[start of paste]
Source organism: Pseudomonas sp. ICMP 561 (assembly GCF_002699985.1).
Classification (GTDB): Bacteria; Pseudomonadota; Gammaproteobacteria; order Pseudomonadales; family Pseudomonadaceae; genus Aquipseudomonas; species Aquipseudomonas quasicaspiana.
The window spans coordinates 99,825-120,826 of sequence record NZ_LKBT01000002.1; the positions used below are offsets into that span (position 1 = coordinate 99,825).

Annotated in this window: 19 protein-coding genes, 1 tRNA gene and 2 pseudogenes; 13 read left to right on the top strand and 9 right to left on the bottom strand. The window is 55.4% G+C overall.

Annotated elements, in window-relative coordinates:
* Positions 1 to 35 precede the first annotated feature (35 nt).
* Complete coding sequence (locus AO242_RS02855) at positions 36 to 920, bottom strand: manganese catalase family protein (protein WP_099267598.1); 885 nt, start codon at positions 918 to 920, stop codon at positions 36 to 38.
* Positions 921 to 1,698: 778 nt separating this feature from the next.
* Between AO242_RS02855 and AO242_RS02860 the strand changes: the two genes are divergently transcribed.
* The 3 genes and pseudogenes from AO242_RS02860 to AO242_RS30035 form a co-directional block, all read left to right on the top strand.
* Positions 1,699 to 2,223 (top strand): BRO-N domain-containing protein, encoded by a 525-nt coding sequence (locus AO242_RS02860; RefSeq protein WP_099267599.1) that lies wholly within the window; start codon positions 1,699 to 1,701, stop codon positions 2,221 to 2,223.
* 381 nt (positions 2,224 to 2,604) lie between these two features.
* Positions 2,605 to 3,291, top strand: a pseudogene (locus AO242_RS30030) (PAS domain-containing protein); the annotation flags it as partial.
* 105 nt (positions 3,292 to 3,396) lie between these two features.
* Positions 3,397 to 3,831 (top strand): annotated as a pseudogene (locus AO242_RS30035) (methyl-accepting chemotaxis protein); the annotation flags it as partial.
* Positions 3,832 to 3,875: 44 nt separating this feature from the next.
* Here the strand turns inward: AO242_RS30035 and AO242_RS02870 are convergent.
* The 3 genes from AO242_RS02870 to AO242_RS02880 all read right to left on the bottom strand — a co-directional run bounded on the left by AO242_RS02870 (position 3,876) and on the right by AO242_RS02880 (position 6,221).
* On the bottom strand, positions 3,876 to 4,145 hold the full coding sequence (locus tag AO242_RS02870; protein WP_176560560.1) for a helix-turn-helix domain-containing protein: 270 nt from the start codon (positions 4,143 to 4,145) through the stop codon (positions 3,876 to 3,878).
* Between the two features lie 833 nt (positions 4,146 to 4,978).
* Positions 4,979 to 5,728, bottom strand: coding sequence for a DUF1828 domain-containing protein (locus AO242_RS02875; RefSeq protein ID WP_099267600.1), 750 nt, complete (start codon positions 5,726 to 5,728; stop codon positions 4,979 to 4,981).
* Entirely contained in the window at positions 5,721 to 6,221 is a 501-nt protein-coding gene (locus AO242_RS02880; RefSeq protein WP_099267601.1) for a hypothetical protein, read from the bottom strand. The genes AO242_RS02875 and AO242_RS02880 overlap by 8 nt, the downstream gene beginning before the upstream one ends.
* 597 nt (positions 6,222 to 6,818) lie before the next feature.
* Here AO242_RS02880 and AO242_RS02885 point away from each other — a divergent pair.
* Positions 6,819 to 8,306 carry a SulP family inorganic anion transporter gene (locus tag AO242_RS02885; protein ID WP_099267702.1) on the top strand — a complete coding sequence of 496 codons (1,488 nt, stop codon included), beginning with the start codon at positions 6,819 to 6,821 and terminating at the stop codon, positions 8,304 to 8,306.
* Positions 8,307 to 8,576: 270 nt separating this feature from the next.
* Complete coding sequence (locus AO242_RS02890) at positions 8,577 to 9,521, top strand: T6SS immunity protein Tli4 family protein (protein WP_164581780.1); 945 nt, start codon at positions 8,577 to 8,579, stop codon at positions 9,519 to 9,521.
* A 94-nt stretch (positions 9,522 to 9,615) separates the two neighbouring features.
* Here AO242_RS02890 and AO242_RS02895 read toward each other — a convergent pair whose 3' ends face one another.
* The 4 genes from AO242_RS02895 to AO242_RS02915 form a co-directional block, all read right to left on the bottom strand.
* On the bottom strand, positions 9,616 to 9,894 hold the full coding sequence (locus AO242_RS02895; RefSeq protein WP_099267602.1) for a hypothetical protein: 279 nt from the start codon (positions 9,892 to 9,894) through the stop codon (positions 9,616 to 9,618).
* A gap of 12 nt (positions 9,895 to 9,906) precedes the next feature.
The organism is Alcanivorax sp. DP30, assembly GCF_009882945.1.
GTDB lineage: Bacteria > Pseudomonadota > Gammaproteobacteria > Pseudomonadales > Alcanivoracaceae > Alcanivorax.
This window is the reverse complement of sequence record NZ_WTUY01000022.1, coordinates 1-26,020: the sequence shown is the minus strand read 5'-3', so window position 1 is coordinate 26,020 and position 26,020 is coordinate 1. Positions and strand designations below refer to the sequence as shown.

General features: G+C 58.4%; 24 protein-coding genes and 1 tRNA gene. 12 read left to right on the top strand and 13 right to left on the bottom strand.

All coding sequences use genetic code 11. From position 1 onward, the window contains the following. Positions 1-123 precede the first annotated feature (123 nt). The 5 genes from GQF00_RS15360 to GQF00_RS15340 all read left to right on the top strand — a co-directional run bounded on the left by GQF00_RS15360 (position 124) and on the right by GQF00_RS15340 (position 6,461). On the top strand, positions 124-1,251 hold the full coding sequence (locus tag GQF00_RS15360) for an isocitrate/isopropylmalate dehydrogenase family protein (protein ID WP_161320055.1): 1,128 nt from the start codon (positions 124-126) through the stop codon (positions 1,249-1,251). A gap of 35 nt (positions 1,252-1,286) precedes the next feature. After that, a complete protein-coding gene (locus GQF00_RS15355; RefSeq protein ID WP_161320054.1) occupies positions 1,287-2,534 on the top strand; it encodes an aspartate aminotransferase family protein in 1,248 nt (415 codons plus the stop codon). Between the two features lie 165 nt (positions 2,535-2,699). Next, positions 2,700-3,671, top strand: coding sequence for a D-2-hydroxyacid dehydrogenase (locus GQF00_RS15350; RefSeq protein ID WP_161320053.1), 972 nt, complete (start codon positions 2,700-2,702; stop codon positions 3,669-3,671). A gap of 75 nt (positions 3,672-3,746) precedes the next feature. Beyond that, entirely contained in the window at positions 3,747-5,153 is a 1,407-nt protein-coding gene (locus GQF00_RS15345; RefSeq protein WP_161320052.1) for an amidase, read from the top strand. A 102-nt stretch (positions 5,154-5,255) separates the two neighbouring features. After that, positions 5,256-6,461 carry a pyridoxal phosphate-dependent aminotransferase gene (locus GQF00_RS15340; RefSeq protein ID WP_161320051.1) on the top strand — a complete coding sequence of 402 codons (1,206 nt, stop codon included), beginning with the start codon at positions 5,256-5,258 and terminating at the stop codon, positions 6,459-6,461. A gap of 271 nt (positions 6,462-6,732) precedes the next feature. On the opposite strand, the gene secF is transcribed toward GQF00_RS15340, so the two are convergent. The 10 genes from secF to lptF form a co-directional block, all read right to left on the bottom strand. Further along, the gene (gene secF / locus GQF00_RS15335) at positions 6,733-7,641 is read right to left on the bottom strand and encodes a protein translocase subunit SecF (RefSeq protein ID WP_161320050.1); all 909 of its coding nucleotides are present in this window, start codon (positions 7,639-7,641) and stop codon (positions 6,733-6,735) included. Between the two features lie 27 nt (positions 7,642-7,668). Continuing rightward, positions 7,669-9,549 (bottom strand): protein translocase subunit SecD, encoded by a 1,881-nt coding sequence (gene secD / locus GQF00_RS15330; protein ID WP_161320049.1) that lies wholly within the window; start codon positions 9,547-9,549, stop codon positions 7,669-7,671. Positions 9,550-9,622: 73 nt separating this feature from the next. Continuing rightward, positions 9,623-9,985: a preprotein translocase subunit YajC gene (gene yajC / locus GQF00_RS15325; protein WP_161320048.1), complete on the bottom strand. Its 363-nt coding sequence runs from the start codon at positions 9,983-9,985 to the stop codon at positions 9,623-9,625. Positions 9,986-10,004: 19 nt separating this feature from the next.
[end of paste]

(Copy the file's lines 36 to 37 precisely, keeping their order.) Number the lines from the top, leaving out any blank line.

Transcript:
General features: G+C 58.4%; 24 protein-coding genes and 1 tRNA gene. 12 read left to right on the top strand and 13 right to left on the bottom strand.

All coding sequences use genetic code 11. From position 1 onward, the window contains the following. Positions 1-123 precede the first annotated feature (123 nt). The 5 genes from GQF00_RS15360 to GQF00_RS15340 all read left to right on the top strand — a co-directional run bounded on the left by GQF00_RS15360 (position 124) and on the right by GQF00_RS15340 (position 6,461). On the top strand, positions 124-1,251 hold the full coding sequence (locus tag GQF00_RS15360) for an isocitrate/isopropylmalate dehydrogenase family protein (protein ID WP_161320055.1): 1,128 nt from the start codon (positions 124-126) through the stop codon (positions 1,249-1,251). A gap of 35 nt (positions 1,252-1,286) precedes the next feature. After that, a complete protein-coding gene (locus GQF00_RS15355; RefSeq protein ID WP_161320054.1) occupies positions 1,287-2,534 on the top strand; it encodes an aspartate aminotransferase family protein in 1,248 nt (415 codons plus the stop codon). Between the two features lie 165 nt (positions 2,535-2,699). Next, positions 2,700-3,671, top strand: coding sequence for a D-2-hydroxyacid dehydrogenase (locus GQF00_RS15350; RefSeq protein ID WP_161320053.1), 972 nt, complete (start codon positions 2,700-2,702; stop codon positions 3,669-3,671). A gap of 75 nt (positions 3,672-3,746) precedes the next feature. Beyond that, entirely contained in the window at positions 3,747-5,153 is a 1,407-nt protein-coding gene (locus GQF00_RS15345; RefSeq protein WP_161320052.1) for an amidase, read from the top strand. A 102-nt stretch (positions 5,154-5,255) separates the two neighbouring features. After that, positions 5,256-6,461 carry a pyridoxal phosphate-dependent aminotransferase gene (locus GQF00_RS15340; RefSeq protein ID WP_161320051.1) on the top strand — a complete coding sequence of 402 codons (1,206 nt, stop codon included), beginning with the start codon at positions 5,256-5,258 and terminating at the stop codon, positions 6,459-6,461. A gap of 271 nt (positions 6,462-6,732) precedes the next feature. On the opposite strand, the gene secF is transcribed toward GQF00_RS15340, so the two are convergent. The 10 genes from secF to lptF form a co-directional block, all read right to left on the bottom strand. Further along, the gene (gene secF / locus GQF00_RS15335) at positions 6,733-7,641 is read right to left on the bottom strand and encodes a protein translocase subunit SecF (RefSeq protein ID WP_161320050.1); all 909 of its coding nucleotides are present in this window, start codon (positions 7,639-7,641) and stop codon (positions 6,733-6,735) included. Between the two features lie 27 nt (positions 7,642-7,668). Continuing rightward, positions 7,669-9,549 (bottom strand): protein translocase subunit SecD, encoded by a 1,881-nt coding sequence (gene secD / locus GQF00_RS15330; protein ID WP_161320049.1) that lies wholly within the window; start codon positions 9,547-9,549, stop codon positions 7,669-7,671. Positions 9,550-9,622: 73 nt separating this feature from the next. Continuing rightward, positions 9,623-9,985: a preprotein translocase subunit YajC gene (gene yajC / locus GQF00_RS15325; protein WP_161320048.1), complete on the bottom strand. Its 363-nt coding sequence runs from the start codon at positions 9,983-9,985 to the stop codon at positions 9,623-9,625. Positions 9,986-10,004: 19 nt separating this feature from the next.